Column: Lessons from Indian prisoners of war
"The ghosts of 1875 are all around.

Beginning that year and continuing off and on into the 1880s, American Indians suspected of terrorizing white settlers pushing West were confined in a prison here not unlike the one at Guantanamo Bay, Cuba.

The country struggled to define the Indians' legal status. Were they criminals, prisoners of war, or agitators who needed to be confined to stop them from attacking again?

Sound familiar?

It must be stated clearly: There are vast moral differences between Native Americans fighting for ancestral homes and Islamic fundamentalist terrorists bent on mass murder of Americans in their homes and cities.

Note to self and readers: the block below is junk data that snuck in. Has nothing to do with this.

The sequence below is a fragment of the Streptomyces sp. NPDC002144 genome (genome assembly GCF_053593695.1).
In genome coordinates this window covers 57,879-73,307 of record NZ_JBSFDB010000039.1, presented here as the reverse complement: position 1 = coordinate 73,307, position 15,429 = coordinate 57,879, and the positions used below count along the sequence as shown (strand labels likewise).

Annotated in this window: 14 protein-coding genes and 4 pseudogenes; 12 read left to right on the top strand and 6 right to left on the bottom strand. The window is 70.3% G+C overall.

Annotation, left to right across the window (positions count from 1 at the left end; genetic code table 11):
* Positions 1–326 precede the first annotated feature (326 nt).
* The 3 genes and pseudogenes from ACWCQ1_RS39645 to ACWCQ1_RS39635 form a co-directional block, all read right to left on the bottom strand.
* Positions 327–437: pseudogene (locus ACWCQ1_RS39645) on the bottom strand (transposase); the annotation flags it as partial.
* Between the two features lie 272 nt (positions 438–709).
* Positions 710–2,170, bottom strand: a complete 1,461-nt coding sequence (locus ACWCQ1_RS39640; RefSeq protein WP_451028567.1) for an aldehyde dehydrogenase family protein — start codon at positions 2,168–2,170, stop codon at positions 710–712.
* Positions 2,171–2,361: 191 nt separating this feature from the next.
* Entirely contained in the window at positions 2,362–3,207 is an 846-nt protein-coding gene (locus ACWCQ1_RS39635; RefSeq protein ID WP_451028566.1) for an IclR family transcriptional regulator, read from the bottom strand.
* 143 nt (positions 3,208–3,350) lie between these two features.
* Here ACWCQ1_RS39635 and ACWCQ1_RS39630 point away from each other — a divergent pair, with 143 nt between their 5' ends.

But British statesman Edmund Burke's famous admonition, "Those that don't know history are destined to repeat it," seemed especially poignant during my tour this month of Castillo de San Marcos National Monument, one of the oldest European colonial forts in North America.

From 1875-1878, this facility – by then known as Fort Marion– became a prison camp for 72 Cheyenne, Kiowa, Comanche, Caddo and Arapaho leaders and their families. In the 1880s, hundreds of Apaches were confined here.

Some early captives had survived the Sand Creek massacre in Colorado in 1864, a military attack on a Cheyenne and Arapaho encampment in which more than 400 died."

Get the Story:
Chuck Raasch: Indian prison has lessons for modern Guantanamo (USA Today 9/25)